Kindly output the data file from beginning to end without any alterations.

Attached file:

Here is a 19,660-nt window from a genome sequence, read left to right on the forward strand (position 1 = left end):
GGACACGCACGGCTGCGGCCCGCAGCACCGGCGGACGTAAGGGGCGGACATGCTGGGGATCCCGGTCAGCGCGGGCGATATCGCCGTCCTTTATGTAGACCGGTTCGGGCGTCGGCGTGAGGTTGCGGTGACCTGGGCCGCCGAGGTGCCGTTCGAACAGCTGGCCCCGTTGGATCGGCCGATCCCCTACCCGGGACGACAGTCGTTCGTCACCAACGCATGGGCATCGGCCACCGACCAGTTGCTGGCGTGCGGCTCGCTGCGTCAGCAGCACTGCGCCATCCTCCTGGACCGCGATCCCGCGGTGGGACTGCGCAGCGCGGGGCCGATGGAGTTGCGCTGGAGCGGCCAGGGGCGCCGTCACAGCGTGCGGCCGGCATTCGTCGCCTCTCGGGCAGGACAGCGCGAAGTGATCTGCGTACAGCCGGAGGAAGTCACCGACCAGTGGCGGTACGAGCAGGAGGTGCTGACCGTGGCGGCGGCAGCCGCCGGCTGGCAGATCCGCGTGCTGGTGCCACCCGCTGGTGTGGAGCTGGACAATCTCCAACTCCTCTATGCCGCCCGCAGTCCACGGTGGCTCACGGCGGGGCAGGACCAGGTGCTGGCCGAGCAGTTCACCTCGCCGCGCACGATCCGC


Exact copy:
Here is a 19,660-nt window from a genome sequence, read left to right on the forward strand (position 1 = left end):
GGACACGCACGGCTGCGGCCCGCAGCACCGGCGGACGTAAGGGGCGGACATGCTGGGGATCCCGGTCAGCGCGGGCGATATCGCCGTCCTTTATGTAGACCGGTTCGGGCGTCGGCGTGAGGTTGCGGTGACCTGGGCCGCCGAGGTGCCGTTCGAACAGCTGGCCCCGTTGGATCGGCCGATCCCCTACCCGGGACGACAGTCGTTCGTCACCAACGCATGGGCATCGGCCACCGACCAGTTGCTGGCGTGCGGCTCGCTGCGTCAGCAGCACTGCGCCATCCTCCTGGACCGCGATCCCGCGGTGGGACTGCGCAGCGCGGGGCCGATGGAGTTGCGCTGGAGCGGCCAGGGGCGCCGTCACAGCGTGCGGCCGGCATTCGTCGCCTCTCGGGCAGGACAGCGCGAAGTGATCTGCGTACAGCCGGAGGAAGTCACCGACCAGTGGCGGTACGAGCAGGAGGTGCTGACCGTGGCGGCGGCAGCCGCCGGCTGGCAGATCCGCGTGCTGGTGCCACCCGCTGGTGTGGAGCTGGACAATCTCCAACTCCTCTATGCCGCCCGCAGTCCACGGTGGCTCACGGCGGGGCAGGACCAGGTGCTGGCCGAGCAGTTCACCTCGCCGCGCACGATCCGC